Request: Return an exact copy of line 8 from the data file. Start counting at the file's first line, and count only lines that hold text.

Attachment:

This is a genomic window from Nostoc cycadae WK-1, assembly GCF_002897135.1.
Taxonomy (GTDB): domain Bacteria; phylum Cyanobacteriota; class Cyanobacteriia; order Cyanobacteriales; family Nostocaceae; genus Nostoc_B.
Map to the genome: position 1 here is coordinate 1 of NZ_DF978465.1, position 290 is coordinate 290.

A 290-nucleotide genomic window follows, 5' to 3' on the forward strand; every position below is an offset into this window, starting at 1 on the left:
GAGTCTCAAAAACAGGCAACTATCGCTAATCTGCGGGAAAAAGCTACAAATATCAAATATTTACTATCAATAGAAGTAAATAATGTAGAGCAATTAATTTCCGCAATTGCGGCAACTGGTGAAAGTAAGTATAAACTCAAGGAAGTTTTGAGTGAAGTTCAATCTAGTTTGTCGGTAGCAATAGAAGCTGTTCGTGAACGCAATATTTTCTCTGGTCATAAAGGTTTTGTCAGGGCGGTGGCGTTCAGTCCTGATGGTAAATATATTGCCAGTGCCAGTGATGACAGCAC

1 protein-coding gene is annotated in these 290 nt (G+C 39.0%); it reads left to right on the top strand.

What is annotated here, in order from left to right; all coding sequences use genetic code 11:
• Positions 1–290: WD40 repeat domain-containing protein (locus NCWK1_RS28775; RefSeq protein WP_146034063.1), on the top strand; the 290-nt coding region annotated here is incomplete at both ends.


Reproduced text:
• Positions 1–290: WD40 repeat domain-containing protein (locus NCWK1_RS28775; RefSeq protein WP_146034063.1), on the top strand; the 290-nt coding region annotated here is incomplete at both ends.